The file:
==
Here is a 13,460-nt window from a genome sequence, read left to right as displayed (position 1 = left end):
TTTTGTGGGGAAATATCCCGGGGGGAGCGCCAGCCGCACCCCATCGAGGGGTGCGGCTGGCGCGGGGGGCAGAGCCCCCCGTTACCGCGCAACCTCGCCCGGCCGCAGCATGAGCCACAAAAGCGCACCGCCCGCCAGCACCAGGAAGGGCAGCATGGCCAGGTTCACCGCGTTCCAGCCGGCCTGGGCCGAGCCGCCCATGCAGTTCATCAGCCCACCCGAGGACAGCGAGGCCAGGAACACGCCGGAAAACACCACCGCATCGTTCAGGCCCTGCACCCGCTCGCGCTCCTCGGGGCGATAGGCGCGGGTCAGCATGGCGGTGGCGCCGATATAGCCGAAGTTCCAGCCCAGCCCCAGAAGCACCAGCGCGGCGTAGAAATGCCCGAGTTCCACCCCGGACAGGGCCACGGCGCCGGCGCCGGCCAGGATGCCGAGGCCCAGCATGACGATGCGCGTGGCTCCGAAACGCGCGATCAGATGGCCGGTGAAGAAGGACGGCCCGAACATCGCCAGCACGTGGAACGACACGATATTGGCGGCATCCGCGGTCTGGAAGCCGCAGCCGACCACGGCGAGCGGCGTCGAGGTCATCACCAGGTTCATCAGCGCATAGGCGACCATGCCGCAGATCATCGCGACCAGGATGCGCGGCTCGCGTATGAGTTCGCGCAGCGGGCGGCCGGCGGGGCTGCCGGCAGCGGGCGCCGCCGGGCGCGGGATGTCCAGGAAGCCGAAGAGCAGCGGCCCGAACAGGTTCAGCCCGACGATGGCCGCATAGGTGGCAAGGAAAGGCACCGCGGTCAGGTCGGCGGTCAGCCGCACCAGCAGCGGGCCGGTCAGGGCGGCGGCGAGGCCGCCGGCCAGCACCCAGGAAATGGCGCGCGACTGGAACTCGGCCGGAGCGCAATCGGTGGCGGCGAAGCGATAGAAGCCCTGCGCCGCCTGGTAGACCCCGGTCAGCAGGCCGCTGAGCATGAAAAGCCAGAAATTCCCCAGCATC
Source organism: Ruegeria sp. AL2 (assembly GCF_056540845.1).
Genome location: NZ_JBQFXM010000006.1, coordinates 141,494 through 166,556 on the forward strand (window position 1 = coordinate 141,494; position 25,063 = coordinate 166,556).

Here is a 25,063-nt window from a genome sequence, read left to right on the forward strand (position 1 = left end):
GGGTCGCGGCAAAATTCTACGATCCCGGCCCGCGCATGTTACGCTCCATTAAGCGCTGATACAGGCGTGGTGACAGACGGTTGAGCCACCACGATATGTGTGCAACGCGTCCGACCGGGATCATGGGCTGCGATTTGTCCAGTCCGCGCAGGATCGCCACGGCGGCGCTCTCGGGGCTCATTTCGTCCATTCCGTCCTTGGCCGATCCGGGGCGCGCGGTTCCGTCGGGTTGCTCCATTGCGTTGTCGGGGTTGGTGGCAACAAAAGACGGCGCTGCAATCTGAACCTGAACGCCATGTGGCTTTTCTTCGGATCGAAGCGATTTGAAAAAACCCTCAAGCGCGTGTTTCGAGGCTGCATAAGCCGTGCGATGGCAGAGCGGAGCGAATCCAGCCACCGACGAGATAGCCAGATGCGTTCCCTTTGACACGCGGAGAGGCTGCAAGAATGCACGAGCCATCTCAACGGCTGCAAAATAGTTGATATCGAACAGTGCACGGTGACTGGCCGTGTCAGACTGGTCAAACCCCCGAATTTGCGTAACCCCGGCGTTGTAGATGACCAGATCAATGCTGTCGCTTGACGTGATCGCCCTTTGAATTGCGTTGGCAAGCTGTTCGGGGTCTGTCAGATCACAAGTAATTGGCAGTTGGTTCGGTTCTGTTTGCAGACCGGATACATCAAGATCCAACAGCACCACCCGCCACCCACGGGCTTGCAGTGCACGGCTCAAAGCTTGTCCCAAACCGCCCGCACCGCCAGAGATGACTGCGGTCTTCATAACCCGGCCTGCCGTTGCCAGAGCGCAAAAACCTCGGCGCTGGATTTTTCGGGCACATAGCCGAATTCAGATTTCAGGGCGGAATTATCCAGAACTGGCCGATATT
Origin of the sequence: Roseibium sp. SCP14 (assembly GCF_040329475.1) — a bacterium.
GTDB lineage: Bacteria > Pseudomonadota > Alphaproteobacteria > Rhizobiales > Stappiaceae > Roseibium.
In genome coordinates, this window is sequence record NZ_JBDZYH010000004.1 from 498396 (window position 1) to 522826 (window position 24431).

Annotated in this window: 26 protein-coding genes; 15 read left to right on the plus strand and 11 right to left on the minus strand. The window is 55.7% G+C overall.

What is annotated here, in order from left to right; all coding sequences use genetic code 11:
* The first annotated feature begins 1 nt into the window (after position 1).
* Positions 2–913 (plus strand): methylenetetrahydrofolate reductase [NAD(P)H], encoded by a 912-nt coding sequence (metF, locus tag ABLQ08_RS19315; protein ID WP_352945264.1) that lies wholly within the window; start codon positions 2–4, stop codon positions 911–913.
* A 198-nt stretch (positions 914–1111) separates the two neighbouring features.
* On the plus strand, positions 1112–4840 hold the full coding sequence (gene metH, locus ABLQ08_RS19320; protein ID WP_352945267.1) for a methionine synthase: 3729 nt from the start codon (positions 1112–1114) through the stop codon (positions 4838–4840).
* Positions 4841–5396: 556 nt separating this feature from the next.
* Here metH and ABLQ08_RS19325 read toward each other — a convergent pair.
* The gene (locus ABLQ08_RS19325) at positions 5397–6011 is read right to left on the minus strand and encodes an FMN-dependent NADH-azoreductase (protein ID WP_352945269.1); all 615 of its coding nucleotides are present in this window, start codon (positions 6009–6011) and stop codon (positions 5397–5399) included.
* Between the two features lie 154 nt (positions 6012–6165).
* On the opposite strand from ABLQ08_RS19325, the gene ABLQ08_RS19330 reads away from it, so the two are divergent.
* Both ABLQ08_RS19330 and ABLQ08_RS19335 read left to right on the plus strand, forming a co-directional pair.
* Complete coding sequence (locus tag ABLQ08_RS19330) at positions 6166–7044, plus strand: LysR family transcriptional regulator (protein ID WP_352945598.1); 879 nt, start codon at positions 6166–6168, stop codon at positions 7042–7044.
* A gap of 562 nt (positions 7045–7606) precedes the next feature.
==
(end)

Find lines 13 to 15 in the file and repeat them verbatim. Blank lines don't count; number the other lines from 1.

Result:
* Positions 2–913 (plus strand): methylenetetrahydrofolate reductase [NAD(P)H], encoded by a 912-nt coding sequence (metF, locus tag ABLQ08_RS19315; protein ID WP_352945264.1) that lies wholly within the window; start codon positions 2–4, stop codon positions 911–913.
* A 198-nt stretch (positions 914–1111) separates the two neighbouring features.
* On the plus strand, positions 1112–4840 hold the full coding sequence (gene metH, locus ABLQ08_RS19320; protein ID WP_352945267.1) for a methionine synthase: 3729 nt from the start codon (positions 1112–1114) through the stop codon (positions 4838–4840).